Pamela Perun and Eugene Steurle propose a two-stage model for reforming the U.S. private pension plan system. The first, ERISA at 50, modifies the current structure by vastly simplifying its plans and rules. The centerpiece is a standard defined contribution plan that includes a simplified option for employee savings. The second stage, ERISA at 65, transforms the private pension system into an employee-centric system. It replaces the superstructure of the employer-sponsored plan with individual accounts.
The U.S. private pension system today has two primary, inter-related problems. There are too many types of plans and too many types of rules. The result is a chaotic and complicated system that discourages employer participation. It is also an inefficient and expensive system where too many benefit dollars are spent on the plan compliance industry rather than on plan participants.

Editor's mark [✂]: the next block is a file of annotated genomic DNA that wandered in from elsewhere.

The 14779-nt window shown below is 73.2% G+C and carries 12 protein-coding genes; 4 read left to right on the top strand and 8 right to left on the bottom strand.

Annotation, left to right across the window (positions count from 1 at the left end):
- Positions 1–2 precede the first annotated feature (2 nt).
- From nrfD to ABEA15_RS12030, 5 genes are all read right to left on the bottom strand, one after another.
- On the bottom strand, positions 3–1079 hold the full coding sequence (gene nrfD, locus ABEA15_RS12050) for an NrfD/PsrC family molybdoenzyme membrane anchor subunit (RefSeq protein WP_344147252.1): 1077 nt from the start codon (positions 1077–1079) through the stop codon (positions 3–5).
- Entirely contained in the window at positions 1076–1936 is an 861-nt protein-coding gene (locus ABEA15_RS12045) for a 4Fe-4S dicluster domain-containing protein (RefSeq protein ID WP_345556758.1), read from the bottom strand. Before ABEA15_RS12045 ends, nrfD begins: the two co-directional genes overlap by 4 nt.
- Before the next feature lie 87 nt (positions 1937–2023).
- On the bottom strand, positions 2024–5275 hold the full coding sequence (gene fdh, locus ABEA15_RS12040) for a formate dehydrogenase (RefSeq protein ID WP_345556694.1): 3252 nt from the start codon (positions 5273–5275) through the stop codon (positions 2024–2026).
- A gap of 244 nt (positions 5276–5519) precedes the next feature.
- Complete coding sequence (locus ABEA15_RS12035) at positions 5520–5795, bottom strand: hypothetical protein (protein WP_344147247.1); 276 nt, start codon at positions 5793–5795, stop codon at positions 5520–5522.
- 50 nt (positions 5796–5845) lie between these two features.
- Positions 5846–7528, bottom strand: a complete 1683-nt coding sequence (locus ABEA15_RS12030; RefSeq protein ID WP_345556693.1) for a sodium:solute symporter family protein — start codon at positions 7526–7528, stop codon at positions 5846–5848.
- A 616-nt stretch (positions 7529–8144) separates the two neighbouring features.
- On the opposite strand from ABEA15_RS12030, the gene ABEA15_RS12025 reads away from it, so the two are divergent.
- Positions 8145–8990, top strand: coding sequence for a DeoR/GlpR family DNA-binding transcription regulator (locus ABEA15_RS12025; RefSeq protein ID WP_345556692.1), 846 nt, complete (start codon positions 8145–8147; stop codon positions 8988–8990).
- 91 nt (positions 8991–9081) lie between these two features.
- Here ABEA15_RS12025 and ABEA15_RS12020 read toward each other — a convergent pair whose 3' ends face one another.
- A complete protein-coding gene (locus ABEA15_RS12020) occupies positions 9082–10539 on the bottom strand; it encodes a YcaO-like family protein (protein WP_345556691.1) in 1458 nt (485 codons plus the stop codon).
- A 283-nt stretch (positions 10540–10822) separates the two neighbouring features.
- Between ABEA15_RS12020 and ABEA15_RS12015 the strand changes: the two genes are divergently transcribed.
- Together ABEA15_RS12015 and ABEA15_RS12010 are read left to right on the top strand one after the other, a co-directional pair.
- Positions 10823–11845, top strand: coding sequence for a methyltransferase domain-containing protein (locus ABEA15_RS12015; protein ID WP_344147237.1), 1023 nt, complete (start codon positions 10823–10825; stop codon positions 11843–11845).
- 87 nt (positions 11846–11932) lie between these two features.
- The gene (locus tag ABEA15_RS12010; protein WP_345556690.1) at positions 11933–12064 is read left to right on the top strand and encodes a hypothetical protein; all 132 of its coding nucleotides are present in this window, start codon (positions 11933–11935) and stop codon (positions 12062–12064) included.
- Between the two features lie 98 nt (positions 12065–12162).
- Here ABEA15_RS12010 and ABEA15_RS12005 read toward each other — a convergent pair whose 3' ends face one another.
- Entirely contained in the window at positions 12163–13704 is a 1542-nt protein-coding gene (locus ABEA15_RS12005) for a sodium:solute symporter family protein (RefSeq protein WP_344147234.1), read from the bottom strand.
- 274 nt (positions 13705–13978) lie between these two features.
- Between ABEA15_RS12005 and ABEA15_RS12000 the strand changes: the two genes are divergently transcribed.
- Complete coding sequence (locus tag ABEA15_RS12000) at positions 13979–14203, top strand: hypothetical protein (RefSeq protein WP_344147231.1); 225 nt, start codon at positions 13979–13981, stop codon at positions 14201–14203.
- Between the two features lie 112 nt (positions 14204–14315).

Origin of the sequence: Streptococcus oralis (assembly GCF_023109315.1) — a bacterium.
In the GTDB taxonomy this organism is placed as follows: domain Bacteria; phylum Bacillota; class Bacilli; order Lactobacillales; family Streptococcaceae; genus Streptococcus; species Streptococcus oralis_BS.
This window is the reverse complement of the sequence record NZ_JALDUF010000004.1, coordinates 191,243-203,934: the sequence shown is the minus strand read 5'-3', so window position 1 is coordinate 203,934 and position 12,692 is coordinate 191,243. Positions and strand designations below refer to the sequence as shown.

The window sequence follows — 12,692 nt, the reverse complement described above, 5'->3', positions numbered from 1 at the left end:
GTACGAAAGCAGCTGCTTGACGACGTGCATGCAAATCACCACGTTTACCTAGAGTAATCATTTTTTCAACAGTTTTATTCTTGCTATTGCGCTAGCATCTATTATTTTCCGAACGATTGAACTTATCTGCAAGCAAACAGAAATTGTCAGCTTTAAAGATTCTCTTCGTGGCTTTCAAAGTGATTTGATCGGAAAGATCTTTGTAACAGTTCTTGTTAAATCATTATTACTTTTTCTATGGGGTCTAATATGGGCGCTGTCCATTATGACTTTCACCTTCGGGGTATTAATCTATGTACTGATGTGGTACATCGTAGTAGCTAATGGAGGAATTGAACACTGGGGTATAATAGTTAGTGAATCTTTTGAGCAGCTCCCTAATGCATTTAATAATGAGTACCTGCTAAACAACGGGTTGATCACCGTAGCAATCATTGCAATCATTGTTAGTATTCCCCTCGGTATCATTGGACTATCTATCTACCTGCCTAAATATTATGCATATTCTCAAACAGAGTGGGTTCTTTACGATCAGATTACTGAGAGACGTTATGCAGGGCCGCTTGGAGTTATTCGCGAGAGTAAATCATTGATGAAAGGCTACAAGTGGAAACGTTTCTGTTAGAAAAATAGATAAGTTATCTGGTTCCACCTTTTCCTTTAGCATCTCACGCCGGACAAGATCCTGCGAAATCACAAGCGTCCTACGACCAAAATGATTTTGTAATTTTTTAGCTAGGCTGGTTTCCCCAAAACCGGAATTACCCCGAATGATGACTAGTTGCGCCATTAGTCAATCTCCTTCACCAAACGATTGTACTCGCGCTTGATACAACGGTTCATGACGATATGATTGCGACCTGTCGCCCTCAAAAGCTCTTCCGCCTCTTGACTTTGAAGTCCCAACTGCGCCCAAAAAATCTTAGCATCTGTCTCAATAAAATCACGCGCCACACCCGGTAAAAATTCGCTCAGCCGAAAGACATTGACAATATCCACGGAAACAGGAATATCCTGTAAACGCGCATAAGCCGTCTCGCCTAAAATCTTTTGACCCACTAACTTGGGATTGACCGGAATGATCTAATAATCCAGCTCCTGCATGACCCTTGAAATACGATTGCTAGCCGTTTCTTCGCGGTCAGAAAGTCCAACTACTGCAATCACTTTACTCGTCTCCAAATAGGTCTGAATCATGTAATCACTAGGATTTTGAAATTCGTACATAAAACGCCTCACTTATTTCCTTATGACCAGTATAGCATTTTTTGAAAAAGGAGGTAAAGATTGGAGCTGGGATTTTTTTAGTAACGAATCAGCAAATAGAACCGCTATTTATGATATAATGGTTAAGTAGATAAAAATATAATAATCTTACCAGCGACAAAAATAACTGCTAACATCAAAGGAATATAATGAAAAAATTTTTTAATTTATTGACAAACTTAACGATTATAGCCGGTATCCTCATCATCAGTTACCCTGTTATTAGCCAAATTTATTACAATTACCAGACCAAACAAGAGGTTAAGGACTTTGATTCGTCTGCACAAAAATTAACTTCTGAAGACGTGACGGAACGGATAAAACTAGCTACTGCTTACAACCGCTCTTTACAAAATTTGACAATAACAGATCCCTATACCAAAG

We propose a two-stage model for change. The first, ERISA at 50, modifies the current structure by vastly simplifying its plans and rules. The centerpiece is a standard defined contribution plan that includes a simplified option for employee savings. The plan would apply to all types of employers and have a single set of eligibility standards, distribution rules and FICA-tax treatment for both employer and employee contributions. It also enhances the role of IRAs, enabling them to achieve parity with employer plans through a savings limit that is coordinated with limits under qualified plans. The proposal also adapts defined benefit plans to an aging workforce by reducing disincentives for work and promoting phased retirements. It also advocates alternatives to nondiscrimination rules that increase benefit accruals by moderate-income workers.